While he didn't win, Tiger still the big winner at Arnold Palmer Invitational
Woods finished tied for fifth at Bay Hill on Sunday
March 18, 2018
By Jim McCabe, PGATOUR.COM
Tiger Woods' interview after Round 4 of Arnold Palmer
ORLANDO, Fla. – Wide right Thursday, Friday and Saturday with his drives at the par-5 16th at the Bay Hill Club & Lodge, Tiger Woods was in trouble. But that’s never a bad place for him, so it’s no surprise that he made birdie each day.
What was a surprise — a shock, even — was that Woods, standing in the furnace-like competitive arena for the first time in nearly five years, rifled his drive at 16 hard left in Sunday’s fourth round. More than trouble, it was out of bounds. That meant game, set, match in Woods’ pulsating charge at the Arnold Palmer Invitational presented by Mastercard, this showcase event bequeathed to the PGA TOUR by golf’s greatest ambassador having never had so much electricity.
Woods, of course, provided dozens and dozens of kilowatts, playing for the fifth time in this comeback but for the first time at Bay Hill since he won his eighth Arnold Palmer Invitational in 2013. Yet in an assembly fit for Arnie’s grand stage, those who gathered just ahead of Woods on the leaderboard brought a bit of juice themselves — Rory McIlroy and Justin Rose, Henrik Stenson and Bryson DeChambeau — and so the challenge was significant.
So, too, was the Woods aura. Yes, even with so little competitive golf in the last few years. And yes, even when a sloppy bogey at the par-4 ninth seemingly stopped his momentum. Out in 34, he was 9 under and five behind Stenson and DeChambeau. McIlroy and Rose were also ahead of him.
Nothing suggested a comeback was in order — not with so many approaches on the par 4s leaving him birdie tries of more than 30 feet. Nothing, that is, besides the reminder that this is the guy to whom the impossible was possible and the improbable probable, and so when he stuffed it to 8 feet at 10, then got it up-and-down from a back bunker at 12, then jammed his approach to 13 feet at the 13th, he had a trio of birdies and was 12 under.
The roars greenside at 13 clearly thundered back toward Stenson and McIlroy — heck, they were heard over the screams at Thunder Mountain miles away at DisneyWorld — and Woods was certainly sending a message that this comeback was for real. Just in case you didn’t believe it from the T-2 a week ago at the Valspar Championship or the 12th at the Honda Classic before that.
Tiger Woods' solid approach and birdie putt at Arnold Palmer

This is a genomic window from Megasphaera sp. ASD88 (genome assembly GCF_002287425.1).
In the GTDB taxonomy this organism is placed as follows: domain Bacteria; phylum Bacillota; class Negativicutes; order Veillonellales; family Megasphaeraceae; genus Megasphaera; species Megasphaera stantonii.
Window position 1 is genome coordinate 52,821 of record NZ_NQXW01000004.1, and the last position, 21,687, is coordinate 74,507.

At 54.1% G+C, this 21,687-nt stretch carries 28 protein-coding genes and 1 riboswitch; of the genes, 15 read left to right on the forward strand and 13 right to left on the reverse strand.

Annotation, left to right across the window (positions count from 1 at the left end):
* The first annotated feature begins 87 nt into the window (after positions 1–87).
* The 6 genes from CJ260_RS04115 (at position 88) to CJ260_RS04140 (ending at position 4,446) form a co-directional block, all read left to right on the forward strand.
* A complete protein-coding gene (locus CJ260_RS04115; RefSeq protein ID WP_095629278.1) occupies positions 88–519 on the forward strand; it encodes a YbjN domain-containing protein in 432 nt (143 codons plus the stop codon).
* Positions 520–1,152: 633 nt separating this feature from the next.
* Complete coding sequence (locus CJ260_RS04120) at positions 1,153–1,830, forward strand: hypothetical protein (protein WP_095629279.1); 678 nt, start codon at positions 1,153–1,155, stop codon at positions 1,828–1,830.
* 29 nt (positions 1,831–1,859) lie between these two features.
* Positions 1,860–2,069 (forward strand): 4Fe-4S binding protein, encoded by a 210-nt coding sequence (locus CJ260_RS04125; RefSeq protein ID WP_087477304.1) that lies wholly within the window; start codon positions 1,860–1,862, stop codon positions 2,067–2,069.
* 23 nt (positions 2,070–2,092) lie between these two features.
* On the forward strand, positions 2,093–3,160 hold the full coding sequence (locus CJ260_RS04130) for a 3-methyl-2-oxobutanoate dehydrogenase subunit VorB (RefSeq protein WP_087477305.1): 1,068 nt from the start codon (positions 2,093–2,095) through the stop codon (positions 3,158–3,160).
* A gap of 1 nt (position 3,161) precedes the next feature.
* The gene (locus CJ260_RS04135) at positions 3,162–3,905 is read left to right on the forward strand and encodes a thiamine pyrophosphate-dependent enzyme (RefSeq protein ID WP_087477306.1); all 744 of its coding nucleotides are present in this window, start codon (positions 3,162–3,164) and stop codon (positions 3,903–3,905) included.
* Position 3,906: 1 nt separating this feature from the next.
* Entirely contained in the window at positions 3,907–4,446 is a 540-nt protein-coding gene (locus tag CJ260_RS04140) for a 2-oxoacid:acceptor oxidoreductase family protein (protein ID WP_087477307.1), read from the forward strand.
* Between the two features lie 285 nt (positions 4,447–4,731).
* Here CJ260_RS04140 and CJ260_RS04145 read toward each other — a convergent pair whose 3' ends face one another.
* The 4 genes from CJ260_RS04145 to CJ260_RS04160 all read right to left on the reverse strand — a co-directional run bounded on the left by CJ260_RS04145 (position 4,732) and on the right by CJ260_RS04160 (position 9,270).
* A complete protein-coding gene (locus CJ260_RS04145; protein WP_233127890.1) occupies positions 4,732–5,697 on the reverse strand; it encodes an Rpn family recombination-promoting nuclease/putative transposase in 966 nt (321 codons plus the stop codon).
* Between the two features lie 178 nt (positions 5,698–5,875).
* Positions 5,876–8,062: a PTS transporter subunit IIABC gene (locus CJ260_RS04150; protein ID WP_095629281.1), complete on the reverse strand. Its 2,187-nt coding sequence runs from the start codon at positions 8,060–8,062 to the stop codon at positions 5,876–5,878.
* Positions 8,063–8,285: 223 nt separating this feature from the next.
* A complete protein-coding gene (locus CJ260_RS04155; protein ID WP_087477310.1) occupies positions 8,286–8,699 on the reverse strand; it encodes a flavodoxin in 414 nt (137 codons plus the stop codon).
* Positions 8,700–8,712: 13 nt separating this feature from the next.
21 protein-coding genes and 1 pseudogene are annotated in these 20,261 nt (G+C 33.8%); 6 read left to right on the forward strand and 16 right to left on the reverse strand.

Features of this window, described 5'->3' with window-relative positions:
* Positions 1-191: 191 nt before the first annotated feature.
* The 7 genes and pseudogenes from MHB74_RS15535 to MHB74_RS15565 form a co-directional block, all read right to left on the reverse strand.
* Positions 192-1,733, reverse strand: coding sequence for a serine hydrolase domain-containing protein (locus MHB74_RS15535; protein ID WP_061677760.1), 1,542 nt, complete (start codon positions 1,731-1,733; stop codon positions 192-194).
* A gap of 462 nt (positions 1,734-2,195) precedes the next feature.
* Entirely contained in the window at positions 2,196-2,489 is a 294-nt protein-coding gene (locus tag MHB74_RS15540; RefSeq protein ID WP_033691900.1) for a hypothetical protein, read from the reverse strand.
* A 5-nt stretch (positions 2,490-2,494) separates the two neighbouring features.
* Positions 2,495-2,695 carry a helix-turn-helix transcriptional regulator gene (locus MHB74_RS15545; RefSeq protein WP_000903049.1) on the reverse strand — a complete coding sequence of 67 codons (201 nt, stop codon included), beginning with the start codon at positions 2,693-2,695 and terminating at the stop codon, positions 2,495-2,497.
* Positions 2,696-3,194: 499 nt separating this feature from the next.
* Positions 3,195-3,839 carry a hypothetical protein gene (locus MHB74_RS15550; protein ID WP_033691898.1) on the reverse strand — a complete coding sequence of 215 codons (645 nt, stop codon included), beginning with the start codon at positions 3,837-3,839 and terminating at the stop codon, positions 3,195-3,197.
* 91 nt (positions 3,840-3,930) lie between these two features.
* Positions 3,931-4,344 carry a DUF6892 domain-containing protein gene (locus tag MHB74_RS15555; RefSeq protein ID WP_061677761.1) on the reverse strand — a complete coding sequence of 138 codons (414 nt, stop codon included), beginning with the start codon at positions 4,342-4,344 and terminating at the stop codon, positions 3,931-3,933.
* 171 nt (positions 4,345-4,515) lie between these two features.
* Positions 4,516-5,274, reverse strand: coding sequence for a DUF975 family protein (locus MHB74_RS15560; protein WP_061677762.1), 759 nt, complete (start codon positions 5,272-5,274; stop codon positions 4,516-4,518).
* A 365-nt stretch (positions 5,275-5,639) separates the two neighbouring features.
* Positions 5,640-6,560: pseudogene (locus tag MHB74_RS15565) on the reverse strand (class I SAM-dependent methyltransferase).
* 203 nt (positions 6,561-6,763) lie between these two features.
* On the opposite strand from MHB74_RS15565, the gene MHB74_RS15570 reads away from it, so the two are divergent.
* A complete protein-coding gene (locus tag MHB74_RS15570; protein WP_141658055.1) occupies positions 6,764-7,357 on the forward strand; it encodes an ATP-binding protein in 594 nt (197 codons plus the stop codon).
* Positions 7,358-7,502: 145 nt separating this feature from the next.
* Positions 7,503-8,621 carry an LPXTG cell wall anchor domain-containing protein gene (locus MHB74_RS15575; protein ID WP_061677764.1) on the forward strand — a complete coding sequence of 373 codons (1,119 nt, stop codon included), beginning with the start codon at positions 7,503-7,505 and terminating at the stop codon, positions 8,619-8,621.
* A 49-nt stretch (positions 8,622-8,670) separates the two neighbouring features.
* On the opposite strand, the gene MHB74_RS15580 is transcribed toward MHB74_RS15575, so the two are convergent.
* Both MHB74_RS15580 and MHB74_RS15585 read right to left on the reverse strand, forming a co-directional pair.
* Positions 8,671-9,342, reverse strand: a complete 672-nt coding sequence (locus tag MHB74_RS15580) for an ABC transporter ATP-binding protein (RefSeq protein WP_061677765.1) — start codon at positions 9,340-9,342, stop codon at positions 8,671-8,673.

But for all the positive emotions and all the energy, Woods still has those moments when he looks like he hasn’t been in the competitive arena in a while, like he did at the 16th tee. Having made par at 14 and 15, Woods was 12 under and while the crowd was amped up, he knew that the lads behind him were likely going to make birdies, so he had to keep the foot on the gas.
It was no time to blink, but that’s what he did.
“I was caught. I didn’t decide what I was going to do (on 16 tee),” Woods said. “If I hit driver, I’ve got to fit it, I’ve got to cut it in there.”
He then considered just blasting it hard and far, “bomb it over the top,” but in the end it’s “on me for not committing.”
He bailed out, pulled it wide left and on a day when the field average was 4.403, Woods made one of just six bogeys at 16.
It crushed his chances, but not his spirits. He understood that he realistically couldn’t have finished any better than 15 under (eagle 16, maybe birdie 18). In the end, McIlroy tore it up and won at 18 under.
Woods digested the fact that he had closed with a 3-under 69, that 11 of his last 12 rounds have been at par or better, that he’s been in the 60s five of his last seven rounds and, best of all, “if you (had told) me at the beginning of the year that I would have had a chance to win two golf tournaments, I would have taken that in a heart beat.”
At the end of a day that saw him finish 10-under and tied for fifth, the wild drive left at 16 and the subsequent bogey at the par-3 17th didn’t even factor in his takeaway from the Arnold Palmer Invitational. Instead, he rode home to Jupiter on an emotional high.
“The fans gave me all the adrenaline in the world,” he said, “and to be in contention . . . if I can play with no pain and I can feel like I can make golf swings; each tournament has gotten a little crisper.”
It was time to go. The presentation on the 18th green was set to begin. The trophy went to McIlroy and his brilliant closing 64.
Just don’t tell Woods he didn’t go home the biggest winner.